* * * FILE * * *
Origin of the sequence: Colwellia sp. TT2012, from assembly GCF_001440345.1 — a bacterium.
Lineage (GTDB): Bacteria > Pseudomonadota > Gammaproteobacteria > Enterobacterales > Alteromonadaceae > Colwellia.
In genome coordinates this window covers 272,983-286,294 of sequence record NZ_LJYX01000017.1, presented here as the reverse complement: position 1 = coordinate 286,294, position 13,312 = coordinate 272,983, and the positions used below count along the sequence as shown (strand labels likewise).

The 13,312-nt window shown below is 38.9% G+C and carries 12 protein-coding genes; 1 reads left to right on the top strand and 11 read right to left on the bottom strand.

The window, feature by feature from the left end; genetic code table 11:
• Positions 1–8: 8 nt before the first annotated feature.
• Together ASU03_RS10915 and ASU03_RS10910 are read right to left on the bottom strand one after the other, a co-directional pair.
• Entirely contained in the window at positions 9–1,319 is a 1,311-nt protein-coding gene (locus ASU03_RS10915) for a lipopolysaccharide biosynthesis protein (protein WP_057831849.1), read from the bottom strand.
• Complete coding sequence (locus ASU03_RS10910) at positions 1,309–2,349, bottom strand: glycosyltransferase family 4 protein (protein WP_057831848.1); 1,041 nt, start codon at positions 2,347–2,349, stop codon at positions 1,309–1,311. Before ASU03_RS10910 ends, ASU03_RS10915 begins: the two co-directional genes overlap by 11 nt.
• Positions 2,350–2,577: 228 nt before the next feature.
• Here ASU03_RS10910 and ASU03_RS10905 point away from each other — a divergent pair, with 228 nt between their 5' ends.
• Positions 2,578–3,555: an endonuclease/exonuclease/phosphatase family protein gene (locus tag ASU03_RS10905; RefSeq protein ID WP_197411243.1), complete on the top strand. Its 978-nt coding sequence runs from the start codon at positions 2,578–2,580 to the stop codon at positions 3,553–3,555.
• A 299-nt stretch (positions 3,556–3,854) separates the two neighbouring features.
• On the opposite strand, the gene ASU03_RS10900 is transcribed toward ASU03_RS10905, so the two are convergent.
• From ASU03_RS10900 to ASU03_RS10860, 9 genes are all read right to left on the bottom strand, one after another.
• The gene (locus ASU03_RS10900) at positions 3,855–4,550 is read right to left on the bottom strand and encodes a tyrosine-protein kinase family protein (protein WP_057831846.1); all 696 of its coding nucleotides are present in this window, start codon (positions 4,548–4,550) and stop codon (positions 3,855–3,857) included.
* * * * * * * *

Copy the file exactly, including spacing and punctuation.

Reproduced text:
Origin of the sequence: Colwellia sp. TT2012, from assembly GCF_001440345.1 — a bacterium.
Lineage (GTDB): Bacteria > Pseudomonadota > Gammaproteobacteria > Enterobacterales > Alteromonadaceae > Colwellia.
In genome coordinates this window covers 272,983-286,294 of sequence record NZ_LJYX01000017.1, presented here as the reverse complement: position 1 = coordinate 286,294, position 13,312 = coordinate 272,983, and the positions used below count along the sequence as shown (strand labels likewise).

The 13,312-nt window shown below is 38.9% G+C and carries 12 protein-coding genes; 1 reads left to right on the top strand and 11 read right to left on the bottom strand.

The window, feature by feature from the left end; genetic code table 11:
• Positions 1–8: 8 nt before the first annotated feature.
• Together ASU03_RS10915 and ASU03_RS10910 are read right to left on the bottom strand one after the other, a co-directional pair.
• Entirely contained in the window at positions 9–1,319 is a 1,311-nt protein-coding gene (locus ASU03_RS10915) for a lipopolysaccharide biosynthesis protein (protein WP_057831849.1), read from the bottom strand.
• Complete coding sequence (locus ASU03_RS10910) at positions 1,309–2,349, bottom strand: glycosyltransferase family 4 protein (protein WP_057831848.1); 1,041 nt, start codon at positions 2,347–2,349, stop codon at positions 1,309–1,311. Before ASU03_RS10910 ends, ASU03_RS10915 begins: the two co-directional genes overlap by 11 nt.
• Positions 2,350–2,577: 228 nt before the next feature.
• Here ASU03_RS10910 and ASU03_RS10905 point away from each other — a divergent pair, with 228 nt between their 5' ends.
• Positions 2,578–3,555: an endonuclease/exonuclease/phosphatase family protein gene (locus tag ASU03_RS10905; RefSeq protein ID WP_197411243.1), complete on the top strand. Its 978-nt coding sequence runs from the start codon at positions 2,578–2,580 to the stop codon at positions 3,553–3,555.
• A 299-nt stretch (positions 3,556–3,854) separates the two neighbouring features.
• On the opposite strand, the gene ASU03_RS10900 is transcribed toward ASU03_RS10905, so the two are convergent.
• From ASU03_RS10900 to ASU03_RS10860, 9 genes are all read right to left on the bottom strand, one after another.
• The gene (locus ASU03_RS10900) at positions 3,855–4,550 is read right to left on the bottom strand and encodes a tyrosine-protein kinase family protein (protein WP_057831846.1); all 696 of its coding nucleotides are present in this window, start codon (positions 4,548–4,550) and stop codon (positions 3,855–3,857) included.